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British Electoral Facts [Paperback]

Michael Thrasher , Colin Rallings
5.0 out of 5 stars  See all reviews (2 customer reviews)

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Product details

  • Paperback: 288 pages
  • Publisher: Total Politics; 7th edition (1 Dec 2009)
  • Language: English
  • ISBN-10: 1907278036
  • ISBN-13: 978-1907278037
  • Product Dimensions: 17.6 x 24.2 cm
  • Average Customer Review: 5.0 out of 5 stars  See all reviews (2 customer reviews)
  • Amazon Bestsellers Rank: 531,333 in Books (See Top 100 in Books)

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8 of 8 people found the following review helpful
5.0 out of 5 stars Comprehensive and clear 11 Feb 2010
As a student of political science, I was always in need of electoral data for the British House of Commons. Until buying this book, Wikipedia's bare and incomplete details had to sufficed but were often lacking in data which was either detailed, old or both.

This book changed all of that. It includes, of course, the basic details regarding vote and seat numbers/percentage for all the major parties in every single general election since 1832 up until the most recent one (at the time of writing) in 2005. It also includes data which would be almost impossible to access readily elsewhere such as the number of spoilt ballots, postal votes, detailed turnout breakdown, specific seat gains/losses, referendum results, polling, electoral irregularities, etc., etc. Specific focus is given to the major parties, regions and elections so that the data can be viewed in any context that may be useful to the reader.

I also get the impression that a lot of the data is secondary, that is the authors themselves have manipulated existing figures in order to calculate interesting new findings such as adjusted electoral turnout percentages and the Tory/Labour vote assuming a 2 party system.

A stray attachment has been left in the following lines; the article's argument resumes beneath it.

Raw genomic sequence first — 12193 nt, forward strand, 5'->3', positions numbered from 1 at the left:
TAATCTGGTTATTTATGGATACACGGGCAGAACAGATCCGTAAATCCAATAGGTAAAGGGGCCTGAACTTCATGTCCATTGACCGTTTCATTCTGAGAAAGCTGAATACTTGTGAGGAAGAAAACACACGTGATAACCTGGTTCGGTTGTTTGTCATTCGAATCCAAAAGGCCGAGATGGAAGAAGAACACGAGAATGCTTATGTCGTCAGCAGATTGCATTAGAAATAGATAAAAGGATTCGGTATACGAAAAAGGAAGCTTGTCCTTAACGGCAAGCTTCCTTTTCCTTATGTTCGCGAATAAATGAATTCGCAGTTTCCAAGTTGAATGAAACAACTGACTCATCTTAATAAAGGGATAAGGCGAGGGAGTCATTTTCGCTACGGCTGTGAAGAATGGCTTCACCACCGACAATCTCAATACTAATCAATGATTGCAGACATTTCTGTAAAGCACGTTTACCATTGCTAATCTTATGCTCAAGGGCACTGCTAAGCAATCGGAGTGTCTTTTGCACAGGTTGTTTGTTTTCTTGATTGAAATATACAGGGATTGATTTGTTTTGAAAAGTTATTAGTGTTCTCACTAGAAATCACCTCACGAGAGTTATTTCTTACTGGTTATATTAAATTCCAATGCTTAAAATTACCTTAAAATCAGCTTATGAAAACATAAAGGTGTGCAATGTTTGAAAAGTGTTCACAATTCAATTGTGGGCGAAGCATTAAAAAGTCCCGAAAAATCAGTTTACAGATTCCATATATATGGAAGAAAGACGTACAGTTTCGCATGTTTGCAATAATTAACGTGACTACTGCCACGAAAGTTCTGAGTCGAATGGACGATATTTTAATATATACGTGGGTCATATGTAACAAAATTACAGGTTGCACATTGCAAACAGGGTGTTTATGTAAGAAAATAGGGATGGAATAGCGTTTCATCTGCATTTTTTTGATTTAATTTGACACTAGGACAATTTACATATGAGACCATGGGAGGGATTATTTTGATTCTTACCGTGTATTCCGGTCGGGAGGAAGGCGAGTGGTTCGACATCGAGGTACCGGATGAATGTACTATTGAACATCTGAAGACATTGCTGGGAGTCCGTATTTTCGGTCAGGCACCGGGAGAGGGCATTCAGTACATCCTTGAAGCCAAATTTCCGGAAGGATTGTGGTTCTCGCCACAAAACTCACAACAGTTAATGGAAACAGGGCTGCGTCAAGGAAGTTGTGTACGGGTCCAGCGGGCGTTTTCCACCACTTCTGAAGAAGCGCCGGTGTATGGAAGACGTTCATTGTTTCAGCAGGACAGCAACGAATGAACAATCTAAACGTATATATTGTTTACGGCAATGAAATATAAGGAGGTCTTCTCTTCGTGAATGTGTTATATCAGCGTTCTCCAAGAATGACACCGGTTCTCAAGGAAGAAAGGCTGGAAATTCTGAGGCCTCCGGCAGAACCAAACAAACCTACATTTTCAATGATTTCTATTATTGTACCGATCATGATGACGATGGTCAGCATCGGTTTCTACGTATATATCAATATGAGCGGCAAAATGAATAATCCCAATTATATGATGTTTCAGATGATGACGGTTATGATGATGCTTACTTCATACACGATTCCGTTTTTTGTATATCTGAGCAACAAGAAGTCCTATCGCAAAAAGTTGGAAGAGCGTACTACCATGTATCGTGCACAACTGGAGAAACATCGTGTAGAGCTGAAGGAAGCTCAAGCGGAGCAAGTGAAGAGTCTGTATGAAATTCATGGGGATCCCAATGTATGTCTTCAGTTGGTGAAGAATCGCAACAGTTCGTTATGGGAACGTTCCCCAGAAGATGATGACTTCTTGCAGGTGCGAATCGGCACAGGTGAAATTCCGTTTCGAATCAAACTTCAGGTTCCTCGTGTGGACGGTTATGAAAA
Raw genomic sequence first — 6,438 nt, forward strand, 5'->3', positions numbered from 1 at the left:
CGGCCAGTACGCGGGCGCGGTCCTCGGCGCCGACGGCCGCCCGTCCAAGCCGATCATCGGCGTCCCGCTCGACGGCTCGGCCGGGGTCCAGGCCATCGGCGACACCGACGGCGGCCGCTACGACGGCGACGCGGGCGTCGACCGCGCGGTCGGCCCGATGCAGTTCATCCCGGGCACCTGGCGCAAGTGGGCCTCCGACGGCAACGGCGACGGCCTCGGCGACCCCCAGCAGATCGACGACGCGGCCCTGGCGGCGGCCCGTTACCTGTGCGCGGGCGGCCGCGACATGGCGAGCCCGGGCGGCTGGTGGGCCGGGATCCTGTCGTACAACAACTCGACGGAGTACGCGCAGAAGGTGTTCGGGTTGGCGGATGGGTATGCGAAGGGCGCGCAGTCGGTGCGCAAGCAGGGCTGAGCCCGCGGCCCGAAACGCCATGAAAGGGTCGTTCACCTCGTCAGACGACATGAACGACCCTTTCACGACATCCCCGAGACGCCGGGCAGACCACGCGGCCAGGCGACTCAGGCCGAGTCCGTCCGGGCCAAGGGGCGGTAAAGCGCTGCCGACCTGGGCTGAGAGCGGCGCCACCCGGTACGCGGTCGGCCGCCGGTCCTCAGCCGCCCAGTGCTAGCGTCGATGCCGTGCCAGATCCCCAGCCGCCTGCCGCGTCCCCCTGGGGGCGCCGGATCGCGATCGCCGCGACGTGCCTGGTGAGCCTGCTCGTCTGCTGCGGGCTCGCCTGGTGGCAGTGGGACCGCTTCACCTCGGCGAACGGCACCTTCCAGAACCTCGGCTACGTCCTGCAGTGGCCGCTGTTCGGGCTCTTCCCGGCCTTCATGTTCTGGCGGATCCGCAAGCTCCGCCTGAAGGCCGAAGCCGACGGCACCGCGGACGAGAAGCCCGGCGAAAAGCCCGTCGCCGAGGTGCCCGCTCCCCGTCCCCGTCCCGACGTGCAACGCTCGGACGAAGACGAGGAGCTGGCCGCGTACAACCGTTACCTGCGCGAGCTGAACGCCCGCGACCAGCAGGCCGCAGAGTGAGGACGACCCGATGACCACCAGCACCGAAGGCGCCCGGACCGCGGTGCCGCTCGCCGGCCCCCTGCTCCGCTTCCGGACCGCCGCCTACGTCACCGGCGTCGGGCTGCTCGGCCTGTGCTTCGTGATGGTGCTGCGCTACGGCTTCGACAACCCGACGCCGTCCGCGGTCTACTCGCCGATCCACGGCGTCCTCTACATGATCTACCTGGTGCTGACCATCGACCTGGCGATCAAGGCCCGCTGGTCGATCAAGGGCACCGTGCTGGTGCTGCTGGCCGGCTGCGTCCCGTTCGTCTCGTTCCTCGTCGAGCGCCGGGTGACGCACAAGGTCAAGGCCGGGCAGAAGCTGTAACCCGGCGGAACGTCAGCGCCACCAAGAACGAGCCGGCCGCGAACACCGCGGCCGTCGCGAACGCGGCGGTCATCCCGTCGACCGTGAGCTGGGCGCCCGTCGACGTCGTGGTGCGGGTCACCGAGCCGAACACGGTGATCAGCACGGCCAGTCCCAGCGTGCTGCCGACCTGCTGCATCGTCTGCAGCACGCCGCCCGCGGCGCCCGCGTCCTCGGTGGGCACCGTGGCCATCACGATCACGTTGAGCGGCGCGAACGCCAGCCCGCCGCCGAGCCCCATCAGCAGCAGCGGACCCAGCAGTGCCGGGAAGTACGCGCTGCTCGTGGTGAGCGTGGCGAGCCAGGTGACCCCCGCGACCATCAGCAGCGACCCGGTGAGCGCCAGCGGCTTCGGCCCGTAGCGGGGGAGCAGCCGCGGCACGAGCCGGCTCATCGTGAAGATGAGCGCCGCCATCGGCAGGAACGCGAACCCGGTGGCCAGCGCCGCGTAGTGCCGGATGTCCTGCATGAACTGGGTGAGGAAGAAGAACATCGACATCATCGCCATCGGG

Indeed the detail is, even for university level study, too detailed if anything, but of course that doesn't matter; the clearly-listed contents page and well-formatted book structure means the individual data one desires can easily be found and used. On most pages, there is a good amount of white space between each figure, so rows and columns are unlikely to be muddled. Only on a very small number of pages is the data small and cramped, so those who need glasses when reading will probably get away with not wearing them for the vast majority of this book.

This latest edition has meant the significant price reduction and hence the book is affordable for anybody who needs it. I bought it for this reason to aid my studies and have been very glad that I did so!
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1 of 1 people found the following review helpful
5.0 out of 5 stars Essential reference work 23 Aug 2010
By Mark Pack TOP 1000 REVIEWER
For decades, FWS Craig was the doyen of British electoral statistics. His reference works were widely used and often contained facts and figures that he had created from original sources. Yet today he is almost completely unknown.

The reason? He died just before the internet took off. His hard work was locked away in reference volumes either sat on the shelves in libraries beyond the reach of an internet connection or available to purchase - at eye-wateringly expensive prices.

Rather like the first person to map a geographic area, even as his name has been forgotten we are all still heavily dependent on the statistical landscape he first plotted. It's a landscape he plotted with great care and attention, as I know personally, having spent a good part of my PhD years recreating statistics from original nineteenth century sources and comparing them with his calculations.

One of his most used publications was British Electoral Facts, which went through five editions. It was revived in 2000 by Colling Rallings and Michael Thrasher, who have now published the sixth and seventh edition of this title.

By pulling together a consistent set of numbers over time, the book lets the reader very easily put in context the latest figures that are thrown up by an election even if sometimes the last few years are missing. In a few cases the gap is even bigger as the data has come from sources which were published further in the past.

The book has all the broad basic numbers you might expect, such as general election results since 1832 and numerous related numbers. One small quibble: by giving figures even from years such as 1832 to one decimal place, the book implies that the numbers are accurate than in fact is warranted given the quality of the original data.
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